When Sasha Dyck crossed the Canadian border in 2009 to attend Barack Obama’s first inauguration, he said border agents high-fived him on the way in.
But when the Montrealer tried this week to enter the United States for the Women’s March on Washington, he said he was denied entry.
Dyck and his seven traveling companions arrived at the border connecting Quebec with Champlain, New York Thursday afternoon. The group, divided between two cars, had six Canadians and two French nationals, Dyck said.
Members of the group were mostly strangers who had found each other online to travel together to Washington, he said.
When the U.S. border agents checked their passports and asked them about their plans, Dyck said they told them they intended to march. They asked if they planned to disrupt the inauguration, to which they said, “no.” Agents then made them pull over and searched their cars. They held the group for two hours, Dyck said, checking their mobile phones and taking their finger prints.
In an interview Saturday, Dyck, a 34-year-old father of two young daughters, said the message from the agents was clear: “You’re not welcome this weekend.”
They were also told, “If you try and cross again this weekend, you’ll be arrested.”
Dyck, a nurse who went to Goshen College in Indiana for his undergradate degree, said he was saddened by America’s election of Donald Trump and wanted to join the march to show his solidarity. He said he had tentative plans to stand along the parade route Friday and turn his back when Trump passed.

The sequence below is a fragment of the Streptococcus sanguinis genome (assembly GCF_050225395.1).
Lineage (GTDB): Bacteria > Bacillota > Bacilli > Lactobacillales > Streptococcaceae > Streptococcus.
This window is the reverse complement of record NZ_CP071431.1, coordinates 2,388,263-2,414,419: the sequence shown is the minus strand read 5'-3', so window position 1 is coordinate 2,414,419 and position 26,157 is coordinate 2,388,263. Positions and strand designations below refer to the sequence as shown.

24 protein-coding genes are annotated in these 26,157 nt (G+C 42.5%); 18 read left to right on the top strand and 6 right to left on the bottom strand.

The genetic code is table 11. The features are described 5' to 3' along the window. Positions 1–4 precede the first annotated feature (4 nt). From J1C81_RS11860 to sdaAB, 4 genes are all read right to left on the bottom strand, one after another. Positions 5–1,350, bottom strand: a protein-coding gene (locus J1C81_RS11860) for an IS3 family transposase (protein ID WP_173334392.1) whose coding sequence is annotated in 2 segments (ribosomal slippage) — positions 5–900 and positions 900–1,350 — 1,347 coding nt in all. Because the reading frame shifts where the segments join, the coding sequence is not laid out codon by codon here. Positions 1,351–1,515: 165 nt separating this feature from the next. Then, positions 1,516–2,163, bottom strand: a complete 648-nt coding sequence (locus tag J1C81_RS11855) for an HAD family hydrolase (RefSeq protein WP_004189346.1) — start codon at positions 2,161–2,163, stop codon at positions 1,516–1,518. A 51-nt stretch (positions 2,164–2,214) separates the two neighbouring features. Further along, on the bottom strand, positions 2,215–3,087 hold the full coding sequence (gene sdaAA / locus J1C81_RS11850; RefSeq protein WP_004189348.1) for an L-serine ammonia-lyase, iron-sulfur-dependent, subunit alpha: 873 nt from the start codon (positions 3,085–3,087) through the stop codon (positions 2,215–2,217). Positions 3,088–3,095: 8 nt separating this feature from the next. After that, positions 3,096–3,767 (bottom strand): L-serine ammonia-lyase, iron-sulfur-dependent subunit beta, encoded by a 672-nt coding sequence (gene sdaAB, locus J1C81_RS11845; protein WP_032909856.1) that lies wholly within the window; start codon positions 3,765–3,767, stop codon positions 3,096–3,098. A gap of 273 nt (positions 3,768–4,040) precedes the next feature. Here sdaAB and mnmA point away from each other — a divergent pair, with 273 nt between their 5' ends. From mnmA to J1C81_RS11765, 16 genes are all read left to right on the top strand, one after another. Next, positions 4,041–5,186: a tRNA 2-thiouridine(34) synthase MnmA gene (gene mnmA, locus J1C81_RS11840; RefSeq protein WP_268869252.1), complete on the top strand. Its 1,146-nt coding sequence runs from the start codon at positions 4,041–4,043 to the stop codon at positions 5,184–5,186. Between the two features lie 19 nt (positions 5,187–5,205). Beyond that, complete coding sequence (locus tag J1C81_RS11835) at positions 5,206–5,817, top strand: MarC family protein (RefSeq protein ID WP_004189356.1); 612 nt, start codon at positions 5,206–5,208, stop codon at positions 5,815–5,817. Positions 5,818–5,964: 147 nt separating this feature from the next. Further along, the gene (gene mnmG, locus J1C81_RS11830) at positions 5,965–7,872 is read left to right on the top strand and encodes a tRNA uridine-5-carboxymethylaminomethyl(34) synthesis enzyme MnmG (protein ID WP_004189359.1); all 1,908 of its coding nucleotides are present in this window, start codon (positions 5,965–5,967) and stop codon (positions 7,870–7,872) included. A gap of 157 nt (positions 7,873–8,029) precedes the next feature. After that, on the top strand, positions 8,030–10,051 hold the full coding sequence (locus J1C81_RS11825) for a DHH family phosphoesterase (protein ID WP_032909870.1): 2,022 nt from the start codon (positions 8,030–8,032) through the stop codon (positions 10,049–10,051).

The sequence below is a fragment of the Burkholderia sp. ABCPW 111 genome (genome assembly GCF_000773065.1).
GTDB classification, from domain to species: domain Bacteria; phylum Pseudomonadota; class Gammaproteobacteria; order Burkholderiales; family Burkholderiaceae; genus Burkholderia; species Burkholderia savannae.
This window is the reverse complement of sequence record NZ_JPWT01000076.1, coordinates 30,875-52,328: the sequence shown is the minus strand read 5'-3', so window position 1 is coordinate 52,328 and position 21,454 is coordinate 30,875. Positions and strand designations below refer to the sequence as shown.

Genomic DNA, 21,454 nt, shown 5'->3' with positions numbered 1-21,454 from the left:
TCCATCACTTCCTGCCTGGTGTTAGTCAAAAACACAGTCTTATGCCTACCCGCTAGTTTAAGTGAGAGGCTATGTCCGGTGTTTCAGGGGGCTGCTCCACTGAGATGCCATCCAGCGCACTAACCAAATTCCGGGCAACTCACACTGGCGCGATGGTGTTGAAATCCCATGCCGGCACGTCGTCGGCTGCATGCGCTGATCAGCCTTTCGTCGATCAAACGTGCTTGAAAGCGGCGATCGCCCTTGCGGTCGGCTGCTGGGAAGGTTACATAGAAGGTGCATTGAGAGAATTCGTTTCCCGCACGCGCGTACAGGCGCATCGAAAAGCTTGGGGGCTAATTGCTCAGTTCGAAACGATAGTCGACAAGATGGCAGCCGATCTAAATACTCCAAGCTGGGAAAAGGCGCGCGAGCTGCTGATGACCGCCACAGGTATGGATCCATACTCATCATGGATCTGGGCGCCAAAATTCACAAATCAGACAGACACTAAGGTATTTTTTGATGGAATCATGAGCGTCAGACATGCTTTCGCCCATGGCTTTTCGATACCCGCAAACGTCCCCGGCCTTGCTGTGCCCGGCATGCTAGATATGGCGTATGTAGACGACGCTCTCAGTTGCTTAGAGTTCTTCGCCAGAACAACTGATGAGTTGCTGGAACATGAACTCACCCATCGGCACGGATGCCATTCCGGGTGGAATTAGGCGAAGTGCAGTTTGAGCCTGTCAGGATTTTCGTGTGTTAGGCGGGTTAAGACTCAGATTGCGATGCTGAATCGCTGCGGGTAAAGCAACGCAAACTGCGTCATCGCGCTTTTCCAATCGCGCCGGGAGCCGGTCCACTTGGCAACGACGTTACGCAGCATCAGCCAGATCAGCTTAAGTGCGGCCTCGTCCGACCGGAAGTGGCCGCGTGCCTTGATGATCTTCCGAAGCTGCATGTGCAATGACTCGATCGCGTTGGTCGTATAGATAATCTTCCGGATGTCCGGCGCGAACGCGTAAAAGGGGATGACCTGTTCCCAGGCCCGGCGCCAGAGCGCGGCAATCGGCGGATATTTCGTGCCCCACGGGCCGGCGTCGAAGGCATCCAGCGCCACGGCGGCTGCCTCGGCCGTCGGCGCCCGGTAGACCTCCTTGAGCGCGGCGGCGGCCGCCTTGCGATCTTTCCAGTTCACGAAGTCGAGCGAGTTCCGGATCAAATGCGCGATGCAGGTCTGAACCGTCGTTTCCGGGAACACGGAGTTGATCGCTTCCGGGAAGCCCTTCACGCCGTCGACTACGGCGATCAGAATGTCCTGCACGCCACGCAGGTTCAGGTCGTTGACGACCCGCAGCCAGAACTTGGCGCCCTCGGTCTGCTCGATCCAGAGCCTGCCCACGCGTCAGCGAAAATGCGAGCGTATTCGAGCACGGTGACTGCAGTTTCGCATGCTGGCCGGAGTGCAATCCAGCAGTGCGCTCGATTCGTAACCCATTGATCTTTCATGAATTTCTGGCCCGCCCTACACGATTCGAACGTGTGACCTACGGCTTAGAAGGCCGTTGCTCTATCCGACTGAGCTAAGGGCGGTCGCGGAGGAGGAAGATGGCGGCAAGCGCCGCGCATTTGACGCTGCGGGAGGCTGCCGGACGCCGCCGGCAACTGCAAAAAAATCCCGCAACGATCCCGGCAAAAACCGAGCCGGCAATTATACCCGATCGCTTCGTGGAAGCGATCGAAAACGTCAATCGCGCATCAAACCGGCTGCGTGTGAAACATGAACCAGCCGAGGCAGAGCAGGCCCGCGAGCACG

“All I know is I got high-fived in 2009, everyone was so happy, it was one giant party, and now it seems very different,” he said. “Perhaps the whole country is more on edge.”
Dyck’s group apparently was not the only one sent away at the Canadian border. Joseph Decunha told the CBC that when he tried to cross Thursday night a border agent asked him: “Are you anti-or pro-Trump?” He said he was told protesting was not a valid reason to be allowed entry into the United States.
In an emailed statement, the U.S. Customs and Border Protection said it could not discuss individual cases, but that it “strives to treat all travelers with respect and in a professional manner, while maintaining the focus of our mission to protect all citizens and visitors in the United States.”
The agency also noted that it can deny entry for many reasons, but that of the 1 million individuals that come to the U.S. internationally each day, on average only 600 are denied.
Dyck was disappointed that he wasn’t able to be in Washington, but instead he took his two daughters to the sister march in Montreal, where he said they are having a great time. A sister march was also held in Toronto headed for the U.S. consulate there.
And, he reasoned, speaking out about being turned away might be a more powerful action than actually being in Washington.